the crow
by james w. moore

a crow will

a crow
a crow
that’s going to fall

the eyes    the flicker

a thing in my life
a thing in your life





would still
light the fire

SOURCE NOTE:  “the crow” by james w. moore is based on a page from Chapter 2 in Double Indemnity by James M. Cain.

SOURCE: “the crow” by james w. moore and work by over 40 other poets appears in the Silver Birch Press NOIR Erasure Poetry Anthology (December 2013) — a 122-page collection of erasure poems based on the writings of a range of noir authors, including James M. Cain, Raymond Chandler, Dashiell Hammett, Patricia Highsmith, Walter Mosley, Robert B. Parker, and Cornell Woolrich – available at

by W.H. Auden

For who is ever quite without his landscape,
The straggling village street, the house in trees,
All near the church, or else the gloomy town house,
The one with the Corinthian pillars, or
The tiny workmanlike flat: in any case
A home, the centre where the three or four things
that happen to a man do happen? Yes,
Who cannot draw the map of his life, shade in
The little station where he meets his loves
And says good-bye continually, and mark the spot
Where the body of his happiness was first discovered?
An unknown tramp? A rich man? An enigma always
And with a buried past but when the truth,
The truth about our happiness comes out
How much it owed to blackmail and philandering.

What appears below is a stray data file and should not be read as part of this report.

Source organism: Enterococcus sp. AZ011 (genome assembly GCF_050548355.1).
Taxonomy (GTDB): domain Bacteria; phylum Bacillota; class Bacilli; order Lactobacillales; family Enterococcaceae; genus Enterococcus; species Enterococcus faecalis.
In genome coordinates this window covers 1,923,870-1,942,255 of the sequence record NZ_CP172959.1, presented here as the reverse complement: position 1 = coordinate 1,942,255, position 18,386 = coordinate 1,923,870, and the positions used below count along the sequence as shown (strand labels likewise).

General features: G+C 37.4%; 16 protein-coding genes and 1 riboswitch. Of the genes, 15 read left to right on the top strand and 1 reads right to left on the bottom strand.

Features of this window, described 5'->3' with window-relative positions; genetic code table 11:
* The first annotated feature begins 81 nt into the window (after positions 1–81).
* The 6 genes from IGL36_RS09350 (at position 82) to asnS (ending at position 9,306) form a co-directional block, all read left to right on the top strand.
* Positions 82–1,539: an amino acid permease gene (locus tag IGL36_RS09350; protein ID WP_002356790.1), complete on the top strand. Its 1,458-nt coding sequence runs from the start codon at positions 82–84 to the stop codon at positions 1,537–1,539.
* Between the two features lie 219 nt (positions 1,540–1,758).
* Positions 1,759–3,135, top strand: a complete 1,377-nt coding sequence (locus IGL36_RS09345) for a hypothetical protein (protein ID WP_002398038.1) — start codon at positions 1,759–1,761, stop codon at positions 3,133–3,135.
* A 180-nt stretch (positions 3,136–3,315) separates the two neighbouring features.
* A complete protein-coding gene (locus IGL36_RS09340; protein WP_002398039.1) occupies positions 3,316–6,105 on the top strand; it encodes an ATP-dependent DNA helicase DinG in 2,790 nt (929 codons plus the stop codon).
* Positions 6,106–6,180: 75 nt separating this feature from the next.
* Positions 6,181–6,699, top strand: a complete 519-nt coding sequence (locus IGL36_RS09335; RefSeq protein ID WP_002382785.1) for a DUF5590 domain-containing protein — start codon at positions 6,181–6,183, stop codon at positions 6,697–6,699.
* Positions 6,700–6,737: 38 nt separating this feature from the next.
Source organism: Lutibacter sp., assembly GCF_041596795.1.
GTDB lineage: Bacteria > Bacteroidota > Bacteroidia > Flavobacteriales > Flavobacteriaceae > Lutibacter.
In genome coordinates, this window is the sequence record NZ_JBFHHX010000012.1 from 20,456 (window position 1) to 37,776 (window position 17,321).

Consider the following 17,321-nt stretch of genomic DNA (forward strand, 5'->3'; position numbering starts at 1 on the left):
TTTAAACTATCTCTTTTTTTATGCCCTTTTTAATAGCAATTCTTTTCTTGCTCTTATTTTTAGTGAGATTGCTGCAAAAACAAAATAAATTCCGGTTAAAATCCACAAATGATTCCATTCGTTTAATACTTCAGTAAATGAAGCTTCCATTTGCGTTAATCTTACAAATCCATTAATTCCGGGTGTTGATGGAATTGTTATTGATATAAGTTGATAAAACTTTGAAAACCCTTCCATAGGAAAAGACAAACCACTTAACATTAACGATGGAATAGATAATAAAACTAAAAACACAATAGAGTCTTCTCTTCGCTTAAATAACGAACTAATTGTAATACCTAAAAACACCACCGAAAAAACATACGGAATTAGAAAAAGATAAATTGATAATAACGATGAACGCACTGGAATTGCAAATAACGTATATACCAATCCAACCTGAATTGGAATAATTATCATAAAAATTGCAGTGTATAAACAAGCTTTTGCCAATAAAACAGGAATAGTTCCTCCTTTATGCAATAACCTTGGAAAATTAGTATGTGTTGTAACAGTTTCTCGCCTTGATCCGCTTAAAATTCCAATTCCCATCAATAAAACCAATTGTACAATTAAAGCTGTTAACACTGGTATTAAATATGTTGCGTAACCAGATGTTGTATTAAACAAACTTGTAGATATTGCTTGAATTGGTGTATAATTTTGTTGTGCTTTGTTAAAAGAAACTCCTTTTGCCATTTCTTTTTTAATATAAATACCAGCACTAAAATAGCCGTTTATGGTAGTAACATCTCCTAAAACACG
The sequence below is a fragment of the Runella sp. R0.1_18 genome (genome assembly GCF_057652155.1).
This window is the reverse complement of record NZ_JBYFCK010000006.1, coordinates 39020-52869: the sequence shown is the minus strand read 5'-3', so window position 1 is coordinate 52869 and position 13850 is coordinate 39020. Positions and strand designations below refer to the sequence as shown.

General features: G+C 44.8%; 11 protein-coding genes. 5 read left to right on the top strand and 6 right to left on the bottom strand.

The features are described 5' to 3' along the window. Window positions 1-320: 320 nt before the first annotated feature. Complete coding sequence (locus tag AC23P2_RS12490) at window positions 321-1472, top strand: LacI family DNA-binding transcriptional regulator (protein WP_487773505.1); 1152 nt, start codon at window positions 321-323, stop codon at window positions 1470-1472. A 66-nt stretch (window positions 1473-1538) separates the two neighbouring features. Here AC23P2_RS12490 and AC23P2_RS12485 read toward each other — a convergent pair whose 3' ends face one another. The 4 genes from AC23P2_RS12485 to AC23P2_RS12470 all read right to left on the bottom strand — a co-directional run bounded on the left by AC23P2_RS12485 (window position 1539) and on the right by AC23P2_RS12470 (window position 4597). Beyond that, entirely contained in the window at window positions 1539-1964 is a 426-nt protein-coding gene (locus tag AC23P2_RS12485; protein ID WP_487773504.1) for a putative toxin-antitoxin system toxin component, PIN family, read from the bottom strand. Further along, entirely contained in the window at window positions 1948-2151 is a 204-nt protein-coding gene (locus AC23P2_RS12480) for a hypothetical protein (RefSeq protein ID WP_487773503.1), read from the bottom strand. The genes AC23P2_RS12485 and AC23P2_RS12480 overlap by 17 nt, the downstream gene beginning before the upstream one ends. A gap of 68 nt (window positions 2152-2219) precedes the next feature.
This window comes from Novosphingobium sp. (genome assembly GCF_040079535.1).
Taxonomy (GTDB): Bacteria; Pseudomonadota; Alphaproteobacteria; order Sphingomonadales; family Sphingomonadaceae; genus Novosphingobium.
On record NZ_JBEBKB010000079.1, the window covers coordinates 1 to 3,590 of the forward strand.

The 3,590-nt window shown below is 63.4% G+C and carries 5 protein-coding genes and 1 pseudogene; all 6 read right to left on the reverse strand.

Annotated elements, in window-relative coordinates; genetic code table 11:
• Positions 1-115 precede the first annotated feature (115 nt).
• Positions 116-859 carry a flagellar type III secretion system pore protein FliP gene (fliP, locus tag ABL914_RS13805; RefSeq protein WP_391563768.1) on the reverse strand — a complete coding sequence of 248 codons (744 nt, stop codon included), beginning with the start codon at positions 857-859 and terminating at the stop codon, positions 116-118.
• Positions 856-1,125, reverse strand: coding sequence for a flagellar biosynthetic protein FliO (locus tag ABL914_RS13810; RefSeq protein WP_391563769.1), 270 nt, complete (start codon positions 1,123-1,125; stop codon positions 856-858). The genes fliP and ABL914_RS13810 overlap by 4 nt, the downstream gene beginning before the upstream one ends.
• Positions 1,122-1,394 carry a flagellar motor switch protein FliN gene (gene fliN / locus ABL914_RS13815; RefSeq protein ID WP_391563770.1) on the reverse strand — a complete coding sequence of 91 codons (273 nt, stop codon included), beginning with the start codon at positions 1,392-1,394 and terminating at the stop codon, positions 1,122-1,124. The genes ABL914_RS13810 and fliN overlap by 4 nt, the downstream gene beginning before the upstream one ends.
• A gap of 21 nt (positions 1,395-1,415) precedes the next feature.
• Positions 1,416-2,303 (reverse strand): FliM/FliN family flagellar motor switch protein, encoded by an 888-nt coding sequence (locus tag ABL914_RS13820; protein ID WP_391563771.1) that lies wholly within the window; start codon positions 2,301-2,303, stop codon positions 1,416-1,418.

The rest’s traditional. All goes to plan:
The feud between the local common sense
And that exasperating brilliant intuition
That’s always on the spot by chance before us;
All goes to plan, both lying and confession,
Down to the thrilling final chase, the kill.
Yet on the last page just a lingering doubt:
That verdict, was it just? The judge’s nerves,
That clue, that protestation from the gallows,
And our own smile . . . why yes . . .
But time is always killed. Someone must pay for
Our loss of happiness, our happiness itself.

ABOUT THE AUTHOR: Wystan Hugh Auden (1907–1973), who published as W. H. Auden, was an Anglo-American poet, born in England, later an American citizen, regarded by many critics as one of the greatest writers of the 20th century. His work is noted for its stylistic and technical achievements, its engagement with moral and political issues, and its variety of tone, form and content. The central themes of his poetry are love, politics and citizenship, religion and morals, and the relationship between unique human beings and the anonymous, impersonal world of nature. (Read more at